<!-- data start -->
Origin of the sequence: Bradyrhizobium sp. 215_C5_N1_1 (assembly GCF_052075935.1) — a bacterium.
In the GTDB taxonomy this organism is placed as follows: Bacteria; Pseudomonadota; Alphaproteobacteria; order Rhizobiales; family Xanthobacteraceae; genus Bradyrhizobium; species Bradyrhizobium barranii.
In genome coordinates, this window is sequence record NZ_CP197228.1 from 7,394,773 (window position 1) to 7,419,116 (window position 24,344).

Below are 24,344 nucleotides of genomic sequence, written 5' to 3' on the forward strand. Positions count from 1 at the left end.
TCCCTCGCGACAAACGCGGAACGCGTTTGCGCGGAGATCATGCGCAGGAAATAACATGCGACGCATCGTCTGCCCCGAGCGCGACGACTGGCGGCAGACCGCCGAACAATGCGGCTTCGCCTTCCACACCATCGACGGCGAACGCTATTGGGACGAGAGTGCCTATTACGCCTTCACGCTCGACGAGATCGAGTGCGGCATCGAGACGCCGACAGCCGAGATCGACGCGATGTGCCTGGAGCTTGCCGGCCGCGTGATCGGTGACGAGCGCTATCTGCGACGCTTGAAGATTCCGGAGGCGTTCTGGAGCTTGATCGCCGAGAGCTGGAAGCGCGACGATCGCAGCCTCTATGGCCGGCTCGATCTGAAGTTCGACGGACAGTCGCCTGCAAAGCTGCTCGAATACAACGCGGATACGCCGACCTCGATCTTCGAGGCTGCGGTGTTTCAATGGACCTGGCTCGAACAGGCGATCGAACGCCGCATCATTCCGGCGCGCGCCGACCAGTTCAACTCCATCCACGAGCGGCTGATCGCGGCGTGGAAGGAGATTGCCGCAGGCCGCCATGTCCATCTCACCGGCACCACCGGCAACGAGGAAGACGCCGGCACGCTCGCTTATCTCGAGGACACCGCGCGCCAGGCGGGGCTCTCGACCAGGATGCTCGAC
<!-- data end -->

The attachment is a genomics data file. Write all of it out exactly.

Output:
Origin of the sequence: Bradyrhizobium sp. 215_C5_N1_1 (assembly GCF_052075935.1) — a bacterium.
In the GTDB taxonomy this organism is placed as follows: Bacteria; Pseudomonadota; Alphaproteobacteria; order Rhizobiales; family Xanthobacteraceae; genus Bradyrhizobium; species Bradyrhizobium barranii.
In genome coordinates, this window is sequence record NZ_CP197228.1 from 7,394,773 (window position 1) to 7,419,116 (window position 24,344).

Below are 24,344 nucleotides of genomic sequence, written 5' to 3' on the forward strand. Positions count from 1 at the left end.
TCCCTCGCGACAAACGCGGAACGCGTTTGCGCGGAGATCATGCGCAGGAAATAACATGCGACGCATCGTCTGCCCCGAGCGCGACGACTGGCGGCAGACCGCCGAACAATGCGGCTTCGCCTTCCACACCATCGACGGCGAACGCTATTGGGACGAGAGTGCCTATTACGCCTTCACGCTCGACGAGATCGAGTGCGGCATCGAGACGCCGACAGCCGAGATCGACGCGATGTGCCTGGAGCTTGCCGGCCGCGTGATCGGTGACGAGCGCTATCTGCGACGCTTGAAGATTCCGGAGGCGTTCTGGAGCTTGATCGCCGAGAGCTGGAAGCGCGACGATCGCAGCCTCTATGGCCGGCTCGATCTGAAGTTCGACGGACAGTCGCCTGCAAAGCTGCTCGAATACAACGCGGATACGCCGACCTCGATCTTCGAGGCTGCGGTGTTTCAATGGACCTGGCTCGAACAGGCGATCGAACGCCGCATCATTCCGGCGCGCGCCGACCAGTTCAACTCCATCCACGAGCGGCTGATCGCGGCGTGGAAGGAGATTGCCGCAGGCCGCCATGTCCATCTCACCGGCACCACCGGCAACGAGGAAGACGCCGGCACGCTCGCTTATCTCGAGGACACCGCGCGCCAGGCGGGGCTCTCGACCAGGATGCTCGAC